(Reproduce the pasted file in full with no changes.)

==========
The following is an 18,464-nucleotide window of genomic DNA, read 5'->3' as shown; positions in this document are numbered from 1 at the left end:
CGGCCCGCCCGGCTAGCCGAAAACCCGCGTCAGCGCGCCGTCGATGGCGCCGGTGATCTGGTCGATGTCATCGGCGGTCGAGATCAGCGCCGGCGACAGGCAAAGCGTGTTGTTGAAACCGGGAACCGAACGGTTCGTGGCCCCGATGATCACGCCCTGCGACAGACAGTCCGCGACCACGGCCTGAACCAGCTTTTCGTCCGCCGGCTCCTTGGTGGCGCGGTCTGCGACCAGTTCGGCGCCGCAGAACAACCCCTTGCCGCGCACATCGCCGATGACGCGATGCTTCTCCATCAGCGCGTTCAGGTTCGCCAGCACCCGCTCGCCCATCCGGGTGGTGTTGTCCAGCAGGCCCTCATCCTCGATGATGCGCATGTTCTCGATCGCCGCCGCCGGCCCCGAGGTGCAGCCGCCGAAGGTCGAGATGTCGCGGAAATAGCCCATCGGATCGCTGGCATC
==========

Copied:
The following is an 18,464-nucleotide window of genomic DNA, read 5'->3' as shown; positions in this document are numbered from 1 at the left end:
CGGCCCGCCCGGCTAGCCGAAAACCCGCGTCAGCGCGCCGTCGATGGCGCCGGTGATCTGGTCGATGTCATCGGCGGTCGAGATCAGCGCCGGCGACAGGCAAAGCGTGTTGTTGAAACCGGGAACCGAACGGTTCGTGGCCCCGATGATCACGCCCTGCGACAGACAGTCCGCGACCACGGCCTGAACCAGCTTTTCGTCCGCCGGCTCCTTGGTGGCGCGGTCTGCGACCAGTTCGGCGCCGCAGAACAACCCCTTGCCGCGCACATCGCCGATGACGCGATGCTTCTCCATCAGCGCGTTCAGGTTCGCCAGCACCCGCTCGCCCATCCGGGTGGTGTTGTCCAGCAGGCCCTCATCCTCGATGATGCGCATGTTCTCGATCGCCGCCGCCGGCCCCGAGGTGCAGCCGCCGAAGGTCGAGATGTCGCGGAAATAGCCCATCGGATCGCTGGCATC